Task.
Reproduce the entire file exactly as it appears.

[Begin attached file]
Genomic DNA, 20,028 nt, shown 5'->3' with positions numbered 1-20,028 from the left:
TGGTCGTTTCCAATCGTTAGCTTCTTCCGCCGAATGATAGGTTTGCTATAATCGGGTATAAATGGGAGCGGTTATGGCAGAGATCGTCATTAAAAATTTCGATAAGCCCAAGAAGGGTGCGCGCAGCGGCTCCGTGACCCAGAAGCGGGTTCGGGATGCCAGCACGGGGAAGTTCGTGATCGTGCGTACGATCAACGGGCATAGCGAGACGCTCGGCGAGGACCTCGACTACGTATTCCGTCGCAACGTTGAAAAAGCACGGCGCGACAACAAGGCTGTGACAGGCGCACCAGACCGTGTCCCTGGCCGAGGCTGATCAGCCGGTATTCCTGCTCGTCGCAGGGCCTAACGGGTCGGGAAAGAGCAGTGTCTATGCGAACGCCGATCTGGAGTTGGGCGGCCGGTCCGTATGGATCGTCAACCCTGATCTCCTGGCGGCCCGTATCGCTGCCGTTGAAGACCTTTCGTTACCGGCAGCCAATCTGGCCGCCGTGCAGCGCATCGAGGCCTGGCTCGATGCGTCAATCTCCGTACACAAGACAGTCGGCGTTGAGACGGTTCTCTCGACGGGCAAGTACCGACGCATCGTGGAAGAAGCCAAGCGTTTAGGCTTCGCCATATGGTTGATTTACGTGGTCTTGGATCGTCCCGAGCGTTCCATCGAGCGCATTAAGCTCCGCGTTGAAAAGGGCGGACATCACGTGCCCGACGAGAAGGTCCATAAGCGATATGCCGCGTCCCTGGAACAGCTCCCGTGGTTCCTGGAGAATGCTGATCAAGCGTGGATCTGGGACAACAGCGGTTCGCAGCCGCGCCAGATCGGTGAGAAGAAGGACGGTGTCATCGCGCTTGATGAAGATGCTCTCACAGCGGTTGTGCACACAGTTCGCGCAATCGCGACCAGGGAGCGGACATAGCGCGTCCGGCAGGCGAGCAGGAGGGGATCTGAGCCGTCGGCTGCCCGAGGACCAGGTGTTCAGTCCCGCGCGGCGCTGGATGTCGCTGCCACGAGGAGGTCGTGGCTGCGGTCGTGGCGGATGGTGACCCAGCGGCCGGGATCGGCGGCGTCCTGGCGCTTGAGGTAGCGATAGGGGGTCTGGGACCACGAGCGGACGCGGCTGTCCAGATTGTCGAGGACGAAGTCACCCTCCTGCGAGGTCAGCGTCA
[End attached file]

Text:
Genomic DNA, 20,028 nt, shown 5'->3' with positions numbered 1-20,028 from the left:
TGGTCGTTTCCAATCGTTAGCTTCTTCCGCCGAATGATAGGTTTGCTATAATCGGGTATAAATGGGAGCGGTTATGGCAGAGATCGTCATTAAAAATTTCGATAAGCCCAAGAAGGGTGCGCGCAGCGGCTCCGTGACCCAGAAGCGGGTTCGGGATGCCAGCACGGGGAAGTTCGTGATCGTGCGTACGATCAACGGGCATAGCGAGACGCTCGGCGAGGACCTCGACTACGTATTCCGTCGCAACGTTGAAAAAGCACGGCGCGACAACAAGGCTGTGACAGGCGCACCAGACCGTGTCCCTGGCCGAGGCTGATCAGCCGGTATTCCTGCTCGTCGCAGGGCCTAACGGGTCGGGAAAGAGCAGTGTCTATGCGAACGCCGATCTGGAGTTGGGCGGCCGGTCCGTATGGATCGTCAACCCTGATCTCCTGGCGGCCCGTATCGCTGCCGTTGAAGACCTTTCGTTACCGGCAGCCAATCTGGCCGCCGTGCAGCGCATCGAGGCCTGGCTCGATGCGTCAATCTCCGTACACAAGACAGTCGGCGTTGAGACGGTTCTCTCGACGGGCAAGTACCGACGCATCGTGGAAGAAGCCAAGCGTTTAGGCTTCGCCATATGGTTGATTTACGTGGTCTTGGATCGTCCCGAGCGTTCCATCGAGCGCATTAAGCTCCGCGTTGAAAAGGGCGGACATCACGTGCCCGACGAGAAGGTCCATAAGCGATATGCCGCGTCCCTGGAACAGCTCCCGTGGTTCCTGGAGAATGCTGATCAAGCGTGGATCTGGGACAACAGCGGTTCGCAGCCGCGCCAGATCGGTGAGAAGAAGGACGGTGTCATCGCGCTTGATGAAGATGCTCTCACAGCGGTTGTGCACACAGTTCGCGCAATCGCGACCAGGGAGCGGACATAGCGCGTCCGGCAGGCGAGCAGGAGGGGATCTGAGCCGTCGGCTGCCCGAGGACCAGGTGTTCAGTCCCGCGCGGCGCTGGATGTCGCTGCCACGAGGAGGTCGTGGCTGCGGTCGTGGCGGATGGTGACCCAGCGGCCGGGATCGGCGGCGTCCTGGCGCTTGAGGTAGCGATAGGGGGTCTGGGACCACGAGCGGACGCGGCTGTCCAGATTGTCGAGGACGAAGTCACCCTCCTGCGAGGTCAGCGTCA